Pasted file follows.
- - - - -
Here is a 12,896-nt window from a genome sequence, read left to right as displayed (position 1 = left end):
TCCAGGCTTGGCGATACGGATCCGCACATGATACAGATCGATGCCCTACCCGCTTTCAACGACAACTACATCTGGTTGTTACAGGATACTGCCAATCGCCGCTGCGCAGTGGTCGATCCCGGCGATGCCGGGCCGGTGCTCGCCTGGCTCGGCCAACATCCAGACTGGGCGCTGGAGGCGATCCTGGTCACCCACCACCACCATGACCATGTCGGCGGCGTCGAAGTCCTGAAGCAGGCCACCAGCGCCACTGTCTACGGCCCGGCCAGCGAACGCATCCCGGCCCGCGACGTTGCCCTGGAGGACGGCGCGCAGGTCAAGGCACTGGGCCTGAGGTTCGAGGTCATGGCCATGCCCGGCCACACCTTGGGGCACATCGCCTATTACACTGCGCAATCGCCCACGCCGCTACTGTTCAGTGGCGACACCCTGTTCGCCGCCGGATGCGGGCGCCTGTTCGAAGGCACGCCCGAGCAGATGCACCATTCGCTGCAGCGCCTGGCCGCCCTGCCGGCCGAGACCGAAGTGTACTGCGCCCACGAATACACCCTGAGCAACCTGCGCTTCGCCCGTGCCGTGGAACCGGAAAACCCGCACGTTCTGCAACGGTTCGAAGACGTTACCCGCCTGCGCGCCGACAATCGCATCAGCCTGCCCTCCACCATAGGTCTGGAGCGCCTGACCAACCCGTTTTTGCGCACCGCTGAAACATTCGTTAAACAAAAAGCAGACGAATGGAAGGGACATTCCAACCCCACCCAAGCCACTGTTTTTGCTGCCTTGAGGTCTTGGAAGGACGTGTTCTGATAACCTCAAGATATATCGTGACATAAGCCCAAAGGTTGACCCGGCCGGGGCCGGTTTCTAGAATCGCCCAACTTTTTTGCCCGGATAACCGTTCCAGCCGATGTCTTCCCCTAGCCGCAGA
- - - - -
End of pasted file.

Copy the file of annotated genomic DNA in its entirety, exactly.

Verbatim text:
Here is a 12,896-nt window from a genome sequence, read left to right as displayed (position 1 = left end):
TCCAGGCTTGGCGATACGGATCCGCACATGATACAGATCGATGCCCTACCCGCTTTCAACGACAACTACATCTGGTTGTTACAGGATACTGCCAATCGCCGCTGCGCAGTGGTCGATCCCGGCGATGCCGGGCCGGTGCTCGCCTGGCTCGGCCAACATCCAGACTGGGCGCTGGAGGCGATCCTGGTCACCCACCACCACCATGACCATGTCGGCGGCGTCGAAGTCCTGAAGCAGGCCACCAGCGCCACTGTCTACGGCCCGGCCAGCGAACGCATCCCGGCCCGCGACGTTGCCCTGGAGGACGGCGCGCAGGTCAAGGCACTGGGCCTGAGGTTCGAGGTCATGGCCATGCCCGGCCACACCTTGGGGCACATCGCCTATTACACTGCGCAATCGCCCACGCCGCTACTGTTCAGTGGCGACACCCTGTTCGCCGCCGGATGCGGGCGCCTGTTCGAAGGCACGCCCGAGCAGATGCACCATTCGCTGCAGCGCCTGGCCGCCCTGCCGGCCGAGACCGAAGTGTACTGCGCCCACGAATACACCCTGAGCAACCTGCGCTTCGCCCGTGCCGTGGAACCGGAAAACCCGCACGTTCTGCAACGGTTCGAAGACGTTACCCGCCTGCGCGCCGACAATCGCATCAGCCTGCCCTCCACCATAGGTCTGGAGCGCCTGACCAACCCGTTTTTGCGCACCGCTGAAACATTCGTTAAACAAAAAGCAGACGAATGGAAGGGACATTCCAACCCCACCCAAGCCACTGTTTTTGCTGCCTTGAGGTCTTGGAAGGACGTGTTCTGATAACCTCAAGATATATCGTGACATAAGCCCAAAGGTTGACCCGGCCGGGGCCGGTTTCTAGAATCGCCCAACTTTTTTGCCCGGATAACCGTTCCAGCCGATGTCTTCCCCTAGCCGCAGA